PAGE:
NEW YORK CITY  The idea of out-of-body experiences serves as a starting point to consider today’s body politic, the search for personal truths and more in David Dorfman Dance’s (A)Way Out of My Body. The cast of six includes Dorfman himself and his wife, Lisa Race. What the choreographer says might be his most personal work yet is set to premiere at NYU Skirball April 22–23. nyuskirball.org.

Digging In

Amit Patel and Ishika Seth pose against a dark backdrop, both wearing red costumes and a combination of silver and gold jewelry. Seth looks over her left shoulder, extending her left arm with her palm upraised, her right hand matching the mudra. Patel balances on one leg directly behind her, face turned in profile towards his upraised right arm, elbow bent and palm to the ceiling.
Amit Patel and Ishika Seth. Photo by Genevieve  Parker, Courtesy John Hill PR

SAN FRANCISCO  Amit Patel and Ishika Seth excavate the Ramayana, one of India’s most significant epic poems, for untold perspectives in Unearthed. The Indian contemporary work looks to give voice to the women and the villain of the tale, drawing parallels to contemporary issues through Seth’s viewpoint as an immigrant and mother and Patel’s as a queer, first-generation Indian American. The work is planned to premiere at ODC Theater April 22–23. odc.dance.

Spring at City Ballet

Pam Tanowitz stands in a wide second position at the front of a studio, smiling as she brings one hand to her chin. Dancers wearing layers are blurry in the foreground and in the mirror behind her.
Pam Tanowitz rehearsing with New York City Ballet. Photo by Erin Baiano, Courtesy NYCB

NEW YORK CITY  For the company premiere of Pam Tanowitz’s Gustave le Gray No. 1, New York City Ballet will be joined by guest artists from Dance Theatre of Harlem, which originated the work with Miami City Ballet in 2019. It will mark the first time NYCB and DTH have shared a Lincoln Center stage in 20 years. Appearing alongside it on the Visionary Voices program, beginning April 22, will be Tanowitz’s­ second commission for the company and repeat runs of Justin Peck’s Partita and Jamar Roberts’ Emanon—In Two Movements. One more premiere, this time from Silas Farley, is on tap; featuring a score by David K. Israel that’s based on compositional exchanges between George Balanchine and Igor Stravinsky, it will debut during the company’s spring gala on May 5, part of the 50th-anniversary celebration of NYCB’s 1972 Stravinsky Festival. nycballet.com.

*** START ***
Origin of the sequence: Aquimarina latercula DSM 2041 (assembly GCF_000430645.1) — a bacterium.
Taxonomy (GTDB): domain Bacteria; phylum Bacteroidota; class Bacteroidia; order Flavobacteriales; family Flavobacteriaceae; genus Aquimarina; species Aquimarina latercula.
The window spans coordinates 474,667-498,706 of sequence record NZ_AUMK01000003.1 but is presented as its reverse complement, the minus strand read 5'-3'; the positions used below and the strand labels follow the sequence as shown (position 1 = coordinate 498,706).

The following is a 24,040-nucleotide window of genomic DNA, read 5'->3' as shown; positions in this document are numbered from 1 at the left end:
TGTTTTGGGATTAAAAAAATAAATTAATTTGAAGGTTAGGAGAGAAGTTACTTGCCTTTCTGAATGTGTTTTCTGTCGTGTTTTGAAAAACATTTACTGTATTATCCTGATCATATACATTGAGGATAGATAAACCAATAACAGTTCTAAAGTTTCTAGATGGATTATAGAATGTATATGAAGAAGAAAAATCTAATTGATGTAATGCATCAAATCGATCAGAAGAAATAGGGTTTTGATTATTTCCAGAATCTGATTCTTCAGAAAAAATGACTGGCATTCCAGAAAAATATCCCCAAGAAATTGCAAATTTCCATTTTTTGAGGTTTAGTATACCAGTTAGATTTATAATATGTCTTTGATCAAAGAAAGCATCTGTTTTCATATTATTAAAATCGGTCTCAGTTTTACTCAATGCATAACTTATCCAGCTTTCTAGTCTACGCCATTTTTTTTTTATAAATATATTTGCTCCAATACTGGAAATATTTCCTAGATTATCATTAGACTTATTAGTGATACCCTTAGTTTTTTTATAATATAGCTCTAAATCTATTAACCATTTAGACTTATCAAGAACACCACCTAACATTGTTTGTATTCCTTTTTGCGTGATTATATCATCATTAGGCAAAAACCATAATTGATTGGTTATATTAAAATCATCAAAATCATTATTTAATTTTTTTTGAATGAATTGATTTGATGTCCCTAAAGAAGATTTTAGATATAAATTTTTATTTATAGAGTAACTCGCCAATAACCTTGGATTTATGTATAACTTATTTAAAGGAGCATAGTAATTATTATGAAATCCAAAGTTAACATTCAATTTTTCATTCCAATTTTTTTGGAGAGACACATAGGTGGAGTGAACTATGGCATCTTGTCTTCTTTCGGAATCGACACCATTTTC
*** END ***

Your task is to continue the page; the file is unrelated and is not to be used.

Dreaming at Danspace

Ogemdi Ude looks at the camera, weight falling into her right leg as she lightly raises her bent arms to her left. She wears a light blue denim jacket over white jeans and a white shirt. Behind her, an industrial-seeming grey-painted wall and the beginning of an orange-railing to either steps or a ramp.
Ogemdi Ude. Photo by Sophie Schwartz, Courtesy Danspace Project

NEW YORK CITY  Danspace Project returns to in-person performances at St. Mark’s Church with Platform 2022: The Dream of the Audience (Part II). Named for and inspired by a 1977 poem by Theresa Hak Kyung Cha, which addresses the audience as “a distant relative,” this year’s iteration furthers last year’s theme with a fresh cohort of artists: mayfield brooks, Rashaun Mitchell + Silas Riener, iele paloumpis and Ogemdi Ude. April 23–June 11. danspaceproject.org.